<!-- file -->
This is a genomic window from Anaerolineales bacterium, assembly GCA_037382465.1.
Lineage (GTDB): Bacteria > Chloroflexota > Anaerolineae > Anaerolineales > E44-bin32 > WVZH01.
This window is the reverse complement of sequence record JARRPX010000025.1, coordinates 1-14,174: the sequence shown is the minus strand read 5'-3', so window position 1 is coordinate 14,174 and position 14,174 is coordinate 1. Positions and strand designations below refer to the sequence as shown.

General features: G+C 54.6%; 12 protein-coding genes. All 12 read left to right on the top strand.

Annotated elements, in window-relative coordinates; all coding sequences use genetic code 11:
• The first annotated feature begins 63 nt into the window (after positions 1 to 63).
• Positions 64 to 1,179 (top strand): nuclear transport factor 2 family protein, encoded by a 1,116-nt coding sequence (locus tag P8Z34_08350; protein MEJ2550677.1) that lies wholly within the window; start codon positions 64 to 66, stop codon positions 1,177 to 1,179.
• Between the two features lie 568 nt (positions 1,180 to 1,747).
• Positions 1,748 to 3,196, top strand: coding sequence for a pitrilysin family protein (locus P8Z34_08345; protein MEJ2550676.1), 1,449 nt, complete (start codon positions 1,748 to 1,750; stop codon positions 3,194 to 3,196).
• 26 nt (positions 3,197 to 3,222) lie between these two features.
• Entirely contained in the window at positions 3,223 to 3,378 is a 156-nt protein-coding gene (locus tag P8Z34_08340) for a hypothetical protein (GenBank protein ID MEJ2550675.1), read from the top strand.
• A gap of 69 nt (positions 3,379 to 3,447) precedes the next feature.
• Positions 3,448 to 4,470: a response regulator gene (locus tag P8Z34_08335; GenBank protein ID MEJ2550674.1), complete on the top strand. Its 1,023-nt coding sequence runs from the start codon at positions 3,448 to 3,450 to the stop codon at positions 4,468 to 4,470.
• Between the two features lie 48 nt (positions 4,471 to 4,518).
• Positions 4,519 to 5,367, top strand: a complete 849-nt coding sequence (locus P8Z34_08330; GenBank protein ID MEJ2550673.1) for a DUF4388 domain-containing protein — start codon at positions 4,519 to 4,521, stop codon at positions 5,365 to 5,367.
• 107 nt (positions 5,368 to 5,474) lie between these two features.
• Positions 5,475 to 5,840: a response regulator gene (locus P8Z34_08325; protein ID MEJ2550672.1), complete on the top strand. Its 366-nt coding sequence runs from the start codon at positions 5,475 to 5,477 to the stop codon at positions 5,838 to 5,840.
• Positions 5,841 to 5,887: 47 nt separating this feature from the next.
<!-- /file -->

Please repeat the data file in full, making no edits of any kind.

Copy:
This is a genomic window from Anaerolineales bacterium, assembly GCA_037382465.1.
Lineage (GTDB): Bacteria > Chloroflexota > Anaerolineae > Anaerolineales > E44-bin32 > WVZH01.
This window is the reverse complement of sequence record JARRPX010000025.1, coordinates 1-14,174: the sequence shown is the minus strand read 5'-3', so window position 1 is coordinate 14,174 and position 14,174 is coordinate 1. Positions and strand designations below refer to the sequence as shown.

General features: G+C 54.6%; 12 protein-coding genes. All 12 read left to right on the top strand.

Annotated elements, in window-relative coordinates; all coding sequences use genetic code 11:
• The first annotated feature begins 63 nt into the window (after positions 1 to 63).
• Positions 64 to 1,179 (top strand): nuclear transport factor 2 family protein, encoded by a 1,116-nt coding sequence (locus tag P8Z34_08350; protein MEJ2550677.1) that lies wholly within the window; start codon positions 64 to 66, stop codon positions 1,177 to 1,179.
• Between the two features lie 568 nt (positions 1,180 to 1,747).
• Positions 1,748 to 3,196, top strand: coding sequence for a pitrilysin family protein (locus P8Z34_08345; protein MEJ2550676.1), 1,449 nt, complete (start codon positions 1,748 to 1,750; stop codon positions 3,194 to 3,196).
• 26 nt (positions 3,197 to 3,222) lie between these two features.
• Entirely contained in the window at positions 3,223 to 3,378 is a 156-nt protein-coding gene (locus tag P8Z34_08340) for a hypothetical protein (GenBank protein ID MEJ2550675.1), read from the top strand.
• A gap of 69 nt (positions 3,379 to 3,447) precedes the next feature.
• Positions 3,448 to 4,470: a response regulator gene (locus tag P8Z34_08335; GenBank protein ID MEJ2550674.1), complete on the top strand. Its 1,023-nt coding sequence runs from the start codon at positions 3,448 to 3,450 to the stop codon at positions 4,468 to 4,470.
• Between the two features lie 48 nt (positions 4,471 to 4,518).
• Positions 4,519 to 5,367, top strand: a complete 849-nt coding sequence (locus P8Z34_08330; GenBank protein ID MEJ2550673.1) for a DUF4388 domain-containing protein — start codon at positions 4,519 to 4,521, stop codon at positions 5,365 to 5,367.
• 107 nt (positions 5,368 to 5,474) lie between these two features.
• Positions 5,475 to 5,840: a response regulator gene (locus P8Z34_08325; protein ID MEJ2550672.1), complete on the top strand. Its 366-nt coding sequence runs from the start codon at positions 5,475 to 5,477 to the stop codon at positions 5,838 to 5,840.
• Positions 5,841 to 5,887: 47 nt separating this feature from the next.